jgsugden

Legend
I've been wanting to build some mounts in 5e so I got some questions:

1. What should the cr of the mount be relative to the rider?
There is no hard and fast law here. It comes down to what role the mount is supposed to serve. A 20th level PC can be on a CR 1 mount and be effective. Unless the mount is an animal companion or something of that type, I would not want it to steal the spotlight.
2. If the mount is armed, are the attacks used by the mount or the rider (or would that be joined rules).
Each creature is separate - mount and rider (absent a special ability). There are mounted rules that allow it to be more of a "one with you" situation, but those mounts cannot attack.
3. Is the initiative one big block, or are their separate initiatives.
Separate unless you elect to merge them. See PHB 198.
4. If you are fought by a mount and rider, would you add on legendary actions to reduce the effect of the action economy, or would the standard actions more then apply. Or is there another option?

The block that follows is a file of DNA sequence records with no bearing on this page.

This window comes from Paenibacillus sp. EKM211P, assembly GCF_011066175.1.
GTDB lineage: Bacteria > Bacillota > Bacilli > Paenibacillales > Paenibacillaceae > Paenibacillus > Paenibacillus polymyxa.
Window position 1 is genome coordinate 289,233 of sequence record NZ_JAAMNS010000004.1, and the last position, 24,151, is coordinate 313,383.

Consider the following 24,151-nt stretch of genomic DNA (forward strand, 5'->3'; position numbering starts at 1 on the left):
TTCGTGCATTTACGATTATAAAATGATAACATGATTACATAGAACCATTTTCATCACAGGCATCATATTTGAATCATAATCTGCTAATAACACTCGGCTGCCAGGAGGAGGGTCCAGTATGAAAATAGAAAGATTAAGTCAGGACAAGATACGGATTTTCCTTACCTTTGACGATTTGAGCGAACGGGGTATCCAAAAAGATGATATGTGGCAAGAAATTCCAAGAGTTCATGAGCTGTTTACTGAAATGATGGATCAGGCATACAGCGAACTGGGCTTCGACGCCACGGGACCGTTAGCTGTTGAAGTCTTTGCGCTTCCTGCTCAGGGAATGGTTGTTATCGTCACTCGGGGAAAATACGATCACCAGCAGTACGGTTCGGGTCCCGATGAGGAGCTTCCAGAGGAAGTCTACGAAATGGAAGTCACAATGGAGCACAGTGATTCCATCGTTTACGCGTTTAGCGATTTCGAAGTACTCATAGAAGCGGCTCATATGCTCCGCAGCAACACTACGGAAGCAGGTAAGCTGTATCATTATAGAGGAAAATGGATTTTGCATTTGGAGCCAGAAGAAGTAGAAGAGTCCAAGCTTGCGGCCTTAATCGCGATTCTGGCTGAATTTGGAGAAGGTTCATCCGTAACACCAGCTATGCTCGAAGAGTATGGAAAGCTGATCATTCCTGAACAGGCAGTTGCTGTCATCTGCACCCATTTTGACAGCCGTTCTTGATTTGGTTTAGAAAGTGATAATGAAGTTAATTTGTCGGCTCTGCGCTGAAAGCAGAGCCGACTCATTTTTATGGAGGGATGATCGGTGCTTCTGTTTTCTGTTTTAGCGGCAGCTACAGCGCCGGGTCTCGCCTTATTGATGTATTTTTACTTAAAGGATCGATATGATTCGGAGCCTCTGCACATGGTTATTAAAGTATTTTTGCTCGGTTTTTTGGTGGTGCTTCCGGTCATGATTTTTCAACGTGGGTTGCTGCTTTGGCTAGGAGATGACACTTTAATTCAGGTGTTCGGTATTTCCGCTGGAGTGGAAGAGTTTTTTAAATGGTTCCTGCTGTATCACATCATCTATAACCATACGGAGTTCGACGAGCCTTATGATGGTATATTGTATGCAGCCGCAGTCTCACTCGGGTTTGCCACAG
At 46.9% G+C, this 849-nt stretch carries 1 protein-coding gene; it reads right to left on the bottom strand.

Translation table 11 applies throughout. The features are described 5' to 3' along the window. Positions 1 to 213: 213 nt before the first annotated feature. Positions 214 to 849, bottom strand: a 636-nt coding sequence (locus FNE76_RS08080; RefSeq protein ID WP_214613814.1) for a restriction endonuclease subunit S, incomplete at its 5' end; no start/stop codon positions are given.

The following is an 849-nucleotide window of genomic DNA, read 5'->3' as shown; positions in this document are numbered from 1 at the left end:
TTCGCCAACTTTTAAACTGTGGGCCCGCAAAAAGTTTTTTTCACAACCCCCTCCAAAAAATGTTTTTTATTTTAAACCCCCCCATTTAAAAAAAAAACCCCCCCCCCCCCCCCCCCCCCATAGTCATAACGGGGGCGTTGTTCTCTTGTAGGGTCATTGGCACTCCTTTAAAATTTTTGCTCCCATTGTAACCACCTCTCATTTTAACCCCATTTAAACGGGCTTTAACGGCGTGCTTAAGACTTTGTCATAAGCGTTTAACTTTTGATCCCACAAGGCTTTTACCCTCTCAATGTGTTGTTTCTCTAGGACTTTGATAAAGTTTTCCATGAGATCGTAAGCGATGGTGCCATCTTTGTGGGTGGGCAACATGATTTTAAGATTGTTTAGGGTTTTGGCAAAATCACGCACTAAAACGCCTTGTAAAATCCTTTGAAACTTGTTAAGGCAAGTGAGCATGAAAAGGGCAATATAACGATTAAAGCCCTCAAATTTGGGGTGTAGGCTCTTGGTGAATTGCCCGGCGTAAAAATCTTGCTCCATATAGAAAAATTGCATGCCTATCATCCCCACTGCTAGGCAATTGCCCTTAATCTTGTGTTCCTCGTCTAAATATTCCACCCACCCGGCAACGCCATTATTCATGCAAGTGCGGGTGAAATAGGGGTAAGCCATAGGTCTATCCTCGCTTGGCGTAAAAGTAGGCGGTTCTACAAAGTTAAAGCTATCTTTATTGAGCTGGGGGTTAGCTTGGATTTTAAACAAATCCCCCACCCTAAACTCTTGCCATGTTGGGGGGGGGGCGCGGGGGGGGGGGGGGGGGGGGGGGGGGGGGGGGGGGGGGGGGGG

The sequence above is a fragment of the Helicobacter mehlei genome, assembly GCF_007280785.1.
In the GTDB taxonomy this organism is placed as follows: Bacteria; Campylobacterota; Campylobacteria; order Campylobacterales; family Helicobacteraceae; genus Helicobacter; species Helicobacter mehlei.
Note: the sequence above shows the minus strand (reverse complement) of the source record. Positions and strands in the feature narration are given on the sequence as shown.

I'd let them each have their own turns (unless the merged initiative option is used) and not add legendary actions.
[/quote]5. If your party is also mounted, would your monster /mount team up be more likely to go for the rider, or the mount?[/quote]Every monster and combatant is different. An intelligent tactician fighter, a bear, a druid, a dragon ... all would look at the situation differently. Role play the foes and their motivations.
6. are lances still a thing in 5e. If so just checking where to look for them.
PHB, martial weapon.
any other mounted rules that a gm should be aware of?
Yes. In the PHB. Pg 198. It is listed in the index. There are also rules hidden in certain monsters, feats, etc... that change the basic rules. One key sentence elsewhere in the PHB is:
You also don't provoke an opportunity attack when you teleport or when someone or something moves you without using your movement, action, or reaction. For example, you don't provoke an opportunity attack if an explosion hurls you out of a foe's reach or if gravity causes you to fall past an enemy.
This has an interaction with the last line of the Controlling a Mount section on page 198. When you're mounted, whether controlling the mount or independent, if the mount provokes an opportunity attack while you’re on it, the attacker can target you or the mount. However, if the mount moves you without you being mounted, it can protect you from an OA. This is relevant for more intelligent mounts, such as dragons.